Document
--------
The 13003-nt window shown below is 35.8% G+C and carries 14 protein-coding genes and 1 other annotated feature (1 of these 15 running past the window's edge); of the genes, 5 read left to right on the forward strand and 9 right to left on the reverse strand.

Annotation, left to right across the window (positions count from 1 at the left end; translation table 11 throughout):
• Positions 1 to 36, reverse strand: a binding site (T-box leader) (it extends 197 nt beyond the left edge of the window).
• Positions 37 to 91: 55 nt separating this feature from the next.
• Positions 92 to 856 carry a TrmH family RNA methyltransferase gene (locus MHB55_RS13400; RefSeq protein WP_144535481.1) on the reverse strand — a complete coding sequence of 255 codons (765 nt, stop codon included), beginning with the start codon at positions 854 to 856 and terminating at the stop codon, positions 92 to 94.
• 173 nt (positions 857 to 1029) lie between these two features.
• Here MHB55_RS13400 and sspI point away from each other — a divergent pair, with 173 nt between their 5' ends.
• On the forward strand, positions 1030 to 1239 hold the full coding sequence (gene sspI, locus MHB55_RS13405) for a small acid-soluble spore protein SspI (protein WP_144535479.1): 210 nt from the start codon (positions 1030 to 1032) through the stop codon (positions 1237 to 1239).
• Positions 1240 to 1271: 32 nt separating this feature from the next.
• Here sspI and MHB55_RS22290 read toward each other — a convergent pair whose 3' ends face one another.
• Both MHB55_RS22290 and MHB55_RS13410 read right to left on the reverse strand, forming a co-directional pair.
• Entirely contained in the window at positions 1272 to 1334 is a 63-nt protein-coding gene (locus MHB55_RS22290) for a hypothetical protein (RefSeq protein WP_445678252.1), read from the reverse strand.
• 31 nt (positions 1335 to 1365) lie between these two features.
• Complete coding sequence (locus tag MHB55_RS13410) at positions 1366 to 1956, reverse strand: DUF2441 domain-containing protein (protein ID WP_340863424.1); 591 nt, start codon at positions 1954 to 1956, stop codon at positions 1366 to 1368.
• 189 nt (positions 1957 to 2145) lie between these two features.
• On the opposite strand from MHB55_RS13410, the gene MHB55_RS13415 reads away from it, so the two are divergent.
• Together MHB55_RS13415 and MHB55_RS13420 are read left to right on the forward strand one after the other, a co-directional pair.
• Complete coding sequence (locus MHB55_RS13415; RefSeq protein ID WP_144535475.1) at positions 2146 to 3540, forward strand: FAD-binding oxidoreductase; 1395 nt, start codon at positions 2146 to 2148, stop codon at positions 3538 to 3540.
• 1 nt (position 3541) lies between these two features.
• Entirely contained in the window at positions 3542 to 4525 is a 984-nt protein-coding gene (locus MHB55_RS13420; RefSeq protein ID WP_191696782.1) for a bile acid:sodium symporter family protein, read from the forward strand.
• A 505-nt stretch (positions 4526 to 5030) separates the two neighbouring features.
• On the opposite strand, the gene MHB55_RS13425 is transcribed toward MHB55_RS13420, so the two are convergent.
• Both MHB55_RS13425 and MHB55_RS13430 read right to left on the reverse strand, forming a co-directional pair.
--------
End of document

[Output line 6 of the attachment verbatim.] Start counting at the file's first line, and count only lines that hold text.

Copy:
• 173 nt (positions 857 to 1029) lie between these two features.